Sadly, I was never a spy. I knew lots of people at Cambridge who were recruited. None of them was a James Bond: the classic profile was a shifty know-it-all with a first in Oriental Studies. I always wondered why they were tapped and I wasn’t. But, in retrospect, I had security risk written all over me. Not only was I an inveterate drunk, but I was also a communist. My first Michaelmas report concluded with “adheres to an outdated, simplistic Marxism that is bound to leave him with a poor third.” My tutor lowered the report and said in an ominous voice, “Are you a socialist?” My grade was much less important than the college’s reputation for producing Conservative cabinet members.
In the last year of my BA, I thought my moment had come. I got a mysterious invite from the college’s recruiter to come to dinner. I went expecting to be ushered into a world of international intrigue and beautiful women, but was disappointed when it turned out to be a dinner in honor of a visiting historian of the American Civil War. I knew nothing about the Civil War, so I guessed this was all a cover. But the hours clocked by while the old duffer rambled on about the Battle of the Bull Run, and still no effort to recruit me was made. I started to hit the table wine, which was, unusually, quite good. By midnight I was several sheets to the wind and dangerously bored. Finally, I found a moment over the port and cheese to sidle up to my host and make my move.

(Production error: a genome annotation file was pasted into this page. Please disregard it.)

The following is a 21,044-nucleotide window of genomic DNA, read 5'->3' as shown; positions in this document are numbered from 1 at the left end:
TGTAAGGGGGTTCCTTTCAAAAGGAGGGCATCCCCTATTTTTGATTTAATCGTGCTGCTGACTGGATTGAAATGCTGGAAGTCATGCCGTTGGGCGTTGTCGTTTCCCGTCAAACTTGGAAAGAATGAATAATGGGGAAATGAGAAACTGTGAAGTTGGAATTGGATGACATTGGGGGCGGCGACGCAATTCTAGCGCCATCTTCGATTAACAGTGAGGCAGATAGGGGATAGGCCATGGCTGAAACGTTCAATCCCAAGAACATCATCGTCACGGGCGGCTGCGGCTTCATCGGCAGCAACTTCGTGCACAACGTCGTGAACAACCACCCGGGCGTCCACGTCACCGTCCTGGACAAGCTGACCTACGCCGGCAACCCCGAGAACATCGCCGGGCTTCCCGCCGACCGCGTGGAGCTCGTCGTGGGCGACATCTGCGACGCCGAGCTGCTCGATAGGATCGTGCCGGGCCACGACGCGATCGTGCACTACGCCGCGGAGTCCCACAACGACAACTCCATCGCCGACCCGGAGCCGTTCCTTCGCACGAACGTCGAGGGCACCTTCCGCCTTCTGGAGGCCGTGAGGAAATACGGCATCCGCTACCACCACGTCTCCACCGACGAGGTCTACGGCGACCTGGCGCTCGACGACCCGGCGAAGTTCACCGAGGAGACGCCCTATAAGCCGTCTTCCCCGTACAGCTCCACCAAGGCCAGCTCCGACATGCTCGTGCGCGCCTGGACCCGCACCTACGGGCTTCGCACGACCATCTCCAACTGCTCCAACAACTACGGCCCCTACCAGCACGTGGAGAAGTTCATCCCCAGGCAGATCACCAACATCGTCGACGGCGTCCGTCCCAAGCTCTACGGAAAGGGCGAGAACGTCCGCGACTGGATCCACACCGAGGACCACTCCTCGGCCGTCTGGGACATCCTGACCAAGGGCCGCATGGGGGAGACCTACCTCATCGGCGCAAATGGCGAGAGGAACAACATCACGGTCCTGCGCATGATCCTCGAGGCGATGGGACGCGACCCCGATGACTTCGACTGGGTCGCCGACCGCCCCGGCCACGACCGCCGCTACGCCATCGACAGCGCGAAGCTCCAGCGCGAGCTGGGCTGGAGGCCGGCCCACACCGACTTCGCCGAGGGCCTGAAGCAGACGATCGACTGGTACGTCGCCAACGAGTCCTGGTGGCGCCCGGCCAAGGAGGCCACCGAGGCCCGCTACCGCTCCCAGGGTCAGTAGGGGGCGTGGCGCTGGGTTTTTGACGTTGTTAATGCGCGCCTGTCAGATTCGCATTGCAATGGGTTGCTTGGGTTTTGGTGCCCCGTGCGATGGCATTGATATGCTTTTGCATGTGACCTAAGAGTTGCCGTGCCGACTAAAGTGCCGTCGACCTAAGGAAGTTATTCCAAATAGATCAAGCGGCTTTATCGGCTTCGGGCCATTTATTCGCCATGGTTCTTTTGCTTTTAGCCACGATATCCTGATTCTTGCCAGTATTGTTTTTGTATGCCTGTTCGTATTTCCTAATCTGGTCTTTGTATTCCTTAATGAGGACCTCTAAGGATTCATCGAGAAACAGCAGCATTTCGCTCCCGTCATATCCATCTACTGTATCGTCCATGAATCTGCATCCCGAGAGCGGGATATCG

“Is there anything you want to ask me?” I whispered. He was sitting and I was standing, so I leant down and spoke softly into his ear. “Anything playing on your mind?” I gave him a wink that was, in retrospect, obscene. “You can trust me,” I breathed. “I can keep a secret.” The old don gave me a look of pure terror. Several seconds of silence passed until I realised I had a hand resting on his thigh. I stood up straight. “If there’s anything you ever want to ask of me, Professor, you know where I am.” And with that I slunk away to the door. As far as I was concerned, it was a performance worthy of Sean Connery himself.
A couple of days later, another professor told me that the recruiter had been most surprised when I had apparently tried to seduce him after a rather dry seminar on the history of the Civil War. It turned out that he had no intention of recruiting me – I was the only boy in college with an interest in America, which is why I had been invited to bulk out numbers. Humiliated by the horrible misunderstanding – and by the rumor running around that I had a thing for fat old men – I returned once again to drink. A few weeks later, I broke into the don’s shared bathroom and drew a hammer and sickle on the mirror with toothpaste. In my own, small way, I probably contributed to a national security alert.